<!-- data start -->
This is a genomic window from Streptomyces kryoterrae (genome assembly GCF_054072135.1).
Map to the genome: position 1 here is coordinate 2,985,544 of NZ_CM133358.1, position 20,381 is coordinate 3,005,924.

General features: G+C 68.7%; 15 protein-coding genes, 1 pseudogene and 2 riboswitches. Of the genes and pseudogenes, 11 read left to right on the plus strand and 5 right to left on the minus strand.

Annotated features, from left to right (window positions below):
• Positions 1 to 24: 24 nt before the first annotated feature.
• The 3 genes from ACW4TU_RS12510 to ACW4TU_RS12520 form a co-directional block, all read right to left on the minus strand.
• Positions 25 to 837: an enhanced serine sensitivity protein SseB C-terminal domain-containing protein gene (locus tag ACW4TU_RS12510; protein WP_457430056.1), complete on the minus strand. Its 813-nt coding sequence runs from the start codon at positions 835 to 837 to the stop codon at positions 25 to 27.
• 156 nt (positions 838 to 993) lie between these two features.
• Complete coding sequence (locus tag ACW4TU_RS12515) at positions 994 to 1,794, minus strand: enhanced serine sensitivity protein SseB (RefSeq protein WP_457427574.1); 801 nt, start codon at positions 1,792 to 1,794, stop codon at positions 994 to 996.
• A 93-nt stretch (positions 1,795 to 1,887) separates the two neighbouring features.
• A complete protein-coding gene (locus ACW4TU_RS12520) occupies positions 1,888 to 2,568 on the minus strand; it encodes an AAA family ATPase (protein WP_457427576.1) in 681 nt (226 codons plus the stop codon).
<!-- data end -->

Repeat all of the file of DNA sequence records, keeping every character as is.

This is a genomic window from Streptomyces kryoterrae (genome assembly GCF_054072135.1).
Map to the genome: position 1 here is coordinate 2,985,544 of NZ_CM133358.1, position 20,381 is coordinate 3,005,924.

General features: G+C 68.7%; 15 protein-coding genes, 1 pseudogene and 2 riboswitches. Of the genes and pseudogenes, 11 read left to right on the plus strand and 5 right to left on the minus strand.

Annotated features, from left to right (window positions below):
• Positions 1 to 24: 24 nt before the first annotated feature.
• The 3 genes from ACW4TU_RS12510 to ACW4TU_RS12520 form a co-directional block, all read right to left on the minus strand.
• Positions 25 to 837: an enhanced serine sensitivity protein SseB C-terminal domain-containing protein gene (locus tag ACW4TU_RS12510; protein WP_457430056.1), complete on the minus strand. Its 813-nt coding sequence runs from the start codon at positions 835 to 837 to the stop codon at positions 25 to 27.
• 156 nt (positions 838 to 993) lie between these two features.
• Complete coding sequence (locus tag ACW4TU_RS12515) at positions 994 to 1,794, minus strand: enhanced serine sensitivity protein SseB (RefSeq protein WP_457427574.1); 801 nt, start codon at positions 1,792 to 1,794, stop codon at positions 994 to 996.
• A 93-nt stretch (positions 1,795 to 1,887) separates the two neighbouring features.
• A complete protein-coding gene (locus ACW4TU_RS12520) occupies positions 1,888 to 2,568 on the minus strand; it encodes an AAA family ATPase (protein WP_457427576.1) in 681 nt (226 codons plus the stop codon).